A crowded passenger train slammed into a stationary freight train in western India early Thursday, throwing cars off the tracks and killing at least 24 people, a top railway official said.

At least 94 people were injured, 20 of them seriously, in the collision in Samlaya, a village at Gujarat (search) state.

It was not immediately clear what caused the accident, though one official said a signal failure might be to blame.

Soldiers used metal cutters to extract about 80 passengers trapped in a coach that had climbed over another, as anxious relatives awaited word about their loved ones.

"I was sleeping when I fell from the upper berth. There was a deafening crash. We tried getting out of the coach, but the door was jammed," said passenger Preeti Thakkar, 23, who was in a hospital with an injured collarbone from her fall.

The accident occurred when a passenger train coming from the Hindu pilgrimage city of Varanasi (search) hit the freight train at the Samlaya station, about 22 miles west of the city of Vadodara. At least five of the cars derailed and fell on their sides.

Federal Railway Minister Laloo Prasad Yadav (search) was heckled by a crowd of about 1,000 and stones were thrown at his car when he visited the main hospital in Vadodara where 72 of the injured were being treated. No one was injured in the confrontation.

Earlier, Yadav visited the crash site and spoke to railway officials but did not speak to the hundreds of passengers and their relatives still at Samlaya station.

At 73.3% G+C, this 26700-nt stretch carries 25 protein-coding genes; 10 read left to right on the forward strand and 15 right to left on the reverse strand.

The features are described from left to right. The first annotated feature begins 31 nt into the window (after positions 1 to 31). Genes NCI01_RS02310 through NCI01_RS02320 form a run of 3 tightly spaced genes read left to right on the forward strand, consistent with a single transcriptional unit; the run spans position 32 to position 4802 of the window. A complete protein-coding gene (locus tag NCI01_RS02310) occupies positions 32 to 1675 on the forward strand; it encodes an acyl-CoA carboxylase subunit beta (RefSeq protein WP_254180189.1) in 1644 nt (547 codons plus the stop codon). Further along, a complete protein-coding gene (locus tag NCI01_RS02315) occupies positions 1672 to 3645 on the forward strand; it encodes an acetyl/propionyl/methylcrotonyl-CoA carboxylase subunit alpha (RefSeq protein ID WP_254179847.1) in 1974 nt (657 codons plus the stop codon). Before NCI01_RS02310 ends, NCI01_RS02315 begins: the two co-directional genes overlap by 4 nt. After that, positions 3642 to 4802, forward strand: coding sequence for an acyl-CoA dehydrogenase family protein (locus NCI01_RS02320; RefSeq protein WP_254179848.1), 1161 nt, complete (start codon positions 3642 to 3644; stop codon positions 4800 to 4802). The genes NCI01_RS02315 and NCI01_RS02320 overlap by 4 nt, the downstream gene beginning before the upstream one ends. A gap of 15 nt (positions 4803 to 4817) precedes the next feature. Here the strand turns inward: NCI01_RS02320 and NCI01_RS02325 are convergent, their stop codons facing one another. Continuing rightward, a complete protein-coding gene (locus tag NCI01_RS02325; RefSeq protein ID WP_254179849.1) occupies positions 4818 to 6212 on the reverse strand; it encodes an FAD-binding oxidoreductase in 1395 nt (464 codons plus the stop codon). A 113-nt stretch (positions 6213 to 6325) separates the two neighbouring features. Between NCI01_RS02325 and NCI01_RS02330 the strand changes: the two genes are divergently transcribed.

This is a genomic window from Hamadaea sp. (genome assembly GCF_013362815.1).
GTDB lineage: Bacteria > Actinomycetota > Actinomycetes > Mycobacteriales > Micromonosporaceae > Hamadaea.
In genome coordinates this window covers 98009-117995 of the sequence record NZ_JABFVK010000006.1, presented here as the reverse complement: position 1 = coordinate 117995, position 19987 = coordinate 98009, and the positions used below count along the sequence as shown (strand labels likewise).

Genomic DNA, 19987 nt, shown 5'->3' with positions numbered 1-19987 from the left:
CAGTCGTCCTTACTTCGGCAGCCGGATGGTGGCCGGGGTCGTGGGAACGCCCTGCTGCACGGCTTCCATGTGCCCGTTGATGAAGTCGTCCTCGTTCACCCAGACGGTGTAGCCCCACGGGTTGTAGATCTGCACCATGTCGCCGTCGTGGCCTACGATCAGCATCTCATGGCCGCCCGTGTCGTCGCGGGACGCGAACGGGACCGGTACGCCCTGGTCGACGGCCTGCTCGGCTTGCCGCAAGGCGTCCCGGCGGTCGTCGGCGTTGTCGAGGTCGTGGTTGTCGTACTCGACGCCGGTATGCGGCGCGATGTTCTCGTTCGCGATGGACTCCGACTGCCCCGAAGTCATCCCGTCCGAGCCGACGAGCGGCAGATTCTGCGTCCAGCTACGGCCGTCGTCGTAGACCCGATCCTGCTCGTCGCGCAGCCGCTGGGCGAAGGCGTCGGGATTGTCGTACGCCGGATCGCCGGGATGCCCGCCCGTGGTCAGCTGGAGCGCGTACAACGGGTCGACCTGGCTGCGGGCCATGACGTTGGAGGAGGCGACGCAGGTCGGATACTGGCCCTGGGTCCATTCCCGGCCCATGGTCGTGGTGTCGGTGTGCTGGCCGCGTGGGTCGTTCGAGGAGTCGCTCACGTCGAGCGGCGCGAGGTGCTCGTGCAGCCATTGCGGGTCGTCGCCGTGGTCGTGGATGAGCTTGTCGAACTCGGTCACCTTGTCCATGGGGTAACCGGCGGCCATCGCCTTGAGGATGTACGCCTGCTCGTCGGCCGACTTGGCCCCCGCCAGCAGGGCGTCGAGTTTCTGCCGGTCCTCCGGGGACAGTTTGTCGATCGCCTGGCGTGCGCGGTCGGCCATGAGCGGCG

"It took the railway minister more than eight hours to reach the site. And when he reached the hospital, the police would not let us talk to him," said Navin Shah, who was searching for his father, a passenger on the train.

Villagers from Samlaya and other nearby communities were the first to reach the train and began pulling people out of the fallen coaches. Firefighters and soldiers used a hydraulic ladder to reach the top of a coach that had climbed over another and cut through the top with blowtorches to rescue people trapped inside.

Railway officials said all the train coaches were full when the train started out from Varanasi and that at least 432 passengers were aboard.

"We fear around 80 people are still trapped in one of the coaches," said Gujarat railway minister Narayan Singh Rathore, who was supervising the rescue operation.

The injured, many of them bleeding and groaning, were taken to hospitals in Vadodara; at least 10 were reportedly in serious condition.

Many of the passengers were sleeping when the accident occurred around 3:30 a.m. (6 p.m. EDT Wednesday).

"It was terrible. People were screaming in the dark and everyone was pushing to get out of the train," said Thakkar, who was traveling with her parents.

After about two hours, Thakkar said, soldiers were able to cut through the door of the coach and pull out those trapped inside. Thakkar was taken to hospital by rescue workers and said she had no word about her parents.

"I don't know about my parents. I have not seen them since it happened," she said, weeping.

Anish Mohammad Khan, a tea vendor on the train, said he jumped off the moving train when he saw it was about to wreck.

"While I was moving from one coach to another, I saw a goods train on the same track. Sensing trouble, I jumped from the running train," said Khan from his hospital bed where he is being treated for head and knee fractures.

Shocked survivors of the crash and anxious relatives of those still trapped in the train, waited at Samlaya station as railway officials scrambled to get vehicles to take them to Vadodara for their onward journey.

It was not immediately clear what caused the accident.

"At first hand it appears to be a failure of the signal system. We've ordered a probe and the report should be out soon," Rathore said.

India's sprawling rail network is 67,000 miles long — Asia's second-largest after China. Every day at least 13 million people use the state-run network which has poor safety standards and is plagued by accidents. Around 300 accidents involving trains occur in India each year.